What’s it like to work internationally?
Worldwide, we only work on Porsche, Jaguar, and Mercedes.
A lot of times to do our work we need the seating frames that survive well on the cars and those come to us via air freight. There is also specialized panels and substrates – dashboard and door components- that get re-covered. We work on seat upholstery and the other panels, often around the dashboard and doors, that are leather. We have 30 to 40 full car interior packages in production at any time but do very little local business. The Porsche Classic Restoration Challenge project with Porsche Palm Springs is a standard project for us. We work to ultra-high standards and we are the best in the world and we are priced accordingly. We only do it one way whether it’s for Porsche or anyone else.
Each member of the crew at Heritage have laptops on their benches and they access our how-to videos for every piece of every component of every car. That’s thousands of different parts and processes. There’s a specific video for sewers to sew the seat covers. There’s a video for the trimmers to take those seat covers and put them onto frames.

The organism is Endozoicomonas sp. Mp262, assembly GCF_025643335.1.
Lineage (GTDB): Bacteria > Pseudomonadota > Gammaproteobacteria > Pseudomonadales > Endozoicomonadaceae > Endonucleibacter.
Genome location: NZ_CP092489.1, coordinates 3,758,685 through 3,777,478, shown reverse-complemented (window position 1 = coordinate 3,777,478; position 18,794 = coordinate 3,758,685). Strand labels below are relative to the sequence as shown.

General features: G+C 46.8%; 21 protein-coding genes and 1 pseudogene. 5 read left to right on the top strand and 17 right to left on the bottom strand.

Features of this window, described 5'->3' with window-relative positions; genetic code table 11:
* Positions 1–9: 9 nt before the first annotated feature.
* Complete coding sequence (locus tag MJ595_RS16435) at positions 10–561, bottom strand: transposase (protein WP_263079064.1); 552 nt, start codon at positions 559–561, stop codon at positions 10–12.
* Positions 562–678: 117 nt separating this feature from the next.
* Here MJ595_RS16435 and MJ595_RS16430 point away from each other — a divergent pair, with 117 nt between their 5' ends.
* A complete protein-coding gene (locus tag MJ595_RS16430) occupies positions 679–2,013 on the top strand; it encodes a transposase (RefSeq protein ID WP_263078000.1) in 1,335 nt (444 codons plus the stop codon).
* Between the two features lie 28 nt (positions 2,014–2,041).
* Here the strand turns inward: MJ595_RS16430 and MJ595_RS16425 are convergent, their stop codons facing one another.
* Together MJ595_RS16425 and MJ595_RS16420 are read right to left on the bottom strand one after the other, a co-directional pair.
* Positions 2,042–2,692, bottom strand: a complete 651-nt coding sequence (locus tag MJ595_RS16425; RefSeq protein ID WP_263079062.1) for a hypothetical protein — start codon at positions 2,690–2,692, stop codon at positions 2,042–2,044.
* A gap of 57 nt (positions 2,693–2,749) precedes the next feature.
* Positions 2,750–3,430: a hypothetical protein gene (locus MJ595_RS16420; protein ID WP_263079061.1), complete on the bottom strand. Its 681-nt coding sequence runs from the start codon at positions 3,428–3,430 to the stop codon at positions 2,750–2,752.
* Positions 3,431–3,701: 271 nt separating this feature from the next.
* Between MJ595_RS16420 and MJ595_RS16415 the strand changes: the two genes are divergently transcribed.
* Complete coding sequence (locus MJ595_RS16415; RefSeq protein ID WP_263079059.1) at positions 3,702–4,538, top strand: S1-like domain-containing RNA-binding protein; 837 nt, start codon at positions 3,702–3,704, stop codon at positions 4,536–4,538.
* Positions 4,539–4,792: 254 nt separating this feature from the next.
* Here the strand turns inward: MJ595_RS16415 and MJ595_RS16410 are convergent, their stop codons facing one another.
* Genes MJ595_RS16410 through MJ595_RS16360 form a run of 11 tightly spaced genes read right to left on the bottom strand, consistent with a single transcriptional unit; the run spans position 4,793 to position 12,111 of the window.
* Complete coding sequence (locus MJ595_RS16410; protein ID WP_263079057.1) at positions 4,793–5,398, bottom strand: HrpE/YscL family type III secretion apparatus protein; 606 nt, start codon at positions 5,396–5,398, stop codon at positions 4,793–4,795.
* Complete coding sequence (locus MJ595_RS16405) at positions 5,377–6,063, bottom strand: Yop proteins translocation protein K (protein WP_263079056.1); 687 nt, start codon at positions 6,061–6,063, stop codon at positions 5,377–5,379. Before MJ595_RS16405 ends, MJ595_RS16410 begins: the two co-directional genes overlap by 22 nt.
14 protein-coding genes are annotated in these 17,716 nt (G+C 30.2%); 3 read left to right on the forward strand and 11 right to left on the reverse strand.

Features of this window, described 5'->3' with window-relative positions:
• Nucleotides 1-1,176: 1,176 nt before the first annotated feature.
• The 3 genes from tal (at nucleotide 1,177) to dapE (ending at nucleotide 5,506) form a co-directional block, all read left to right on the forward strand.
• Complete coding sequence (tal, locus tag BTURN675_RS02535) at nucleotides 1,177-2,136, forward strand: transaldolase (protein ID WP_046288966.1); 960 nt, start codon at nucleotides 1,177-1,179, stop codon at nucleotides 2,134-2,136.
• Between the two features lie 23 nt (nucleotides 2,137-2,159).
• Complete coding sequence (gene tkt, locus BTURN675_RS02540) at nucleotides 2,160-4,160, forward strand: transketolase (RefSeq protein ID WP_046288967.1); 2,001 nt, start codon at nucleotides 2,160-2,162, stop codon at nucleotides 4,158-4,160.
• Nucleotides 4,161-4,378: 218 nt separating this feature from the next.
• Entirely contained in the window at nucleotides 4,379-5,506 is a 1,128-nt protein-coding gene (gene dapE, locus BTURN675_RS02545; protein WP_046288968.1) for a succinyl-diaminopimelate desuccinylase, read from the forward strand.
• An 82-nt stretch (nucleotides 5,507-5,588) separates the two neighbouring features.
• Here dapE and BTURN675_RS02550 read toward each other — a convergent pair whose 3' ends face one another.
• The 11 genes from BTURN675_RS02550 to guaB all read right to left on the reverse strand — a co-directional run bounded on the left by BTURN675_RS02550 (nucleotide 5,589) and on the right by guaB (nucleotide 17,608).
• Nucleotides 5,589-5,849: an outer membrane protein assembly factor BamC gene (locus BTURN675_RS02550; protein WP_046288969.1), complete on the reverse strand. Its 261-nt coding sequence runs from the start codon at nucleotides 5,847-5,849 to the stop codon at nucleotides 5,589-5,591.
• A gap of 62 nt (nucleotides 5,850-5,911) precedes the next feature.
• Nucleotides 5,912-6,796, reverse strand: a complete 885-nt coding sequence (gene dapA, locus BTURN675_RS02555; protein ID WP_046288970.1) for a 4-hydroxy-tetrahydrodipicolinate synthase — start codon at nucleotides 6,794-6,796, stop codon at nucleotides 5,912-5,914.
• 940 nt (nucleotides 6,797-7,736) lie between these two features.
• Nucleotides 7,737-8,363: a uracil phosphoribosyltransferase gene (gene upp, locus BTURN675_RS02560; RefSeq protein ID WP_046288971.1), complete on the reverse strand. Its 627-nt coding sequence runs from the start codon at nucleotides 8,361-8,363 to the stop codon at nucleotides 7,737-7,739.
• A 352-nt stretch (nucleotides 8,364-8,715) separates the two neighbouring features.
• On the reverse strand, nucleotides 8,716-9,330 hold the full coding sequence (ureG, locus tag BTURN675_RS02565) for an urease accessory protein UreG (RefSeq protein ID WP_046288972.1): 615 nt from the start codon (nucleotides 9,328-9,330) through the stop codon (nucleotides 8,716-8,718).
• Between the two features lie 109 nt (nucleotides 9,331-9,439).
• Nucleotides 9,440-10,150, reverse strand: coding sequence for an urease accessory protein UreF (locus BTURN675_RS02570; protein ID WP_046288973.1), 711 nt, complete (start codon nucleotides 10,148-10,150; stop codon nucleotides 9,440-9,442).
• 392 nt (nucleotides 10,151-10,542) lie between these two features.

How did this project come about?
I stopped into Porsche Palm Springs one day and was looking at an old Porsche. I was telling someone that I make the upholstery for these cars. John, the head mechanic, happened to walk past and he introduced himself to me. He said he thought he had heard of us but wasn’t sure. I checked the security camera from work (on my phone) and showed him the facility and he went “OMG!”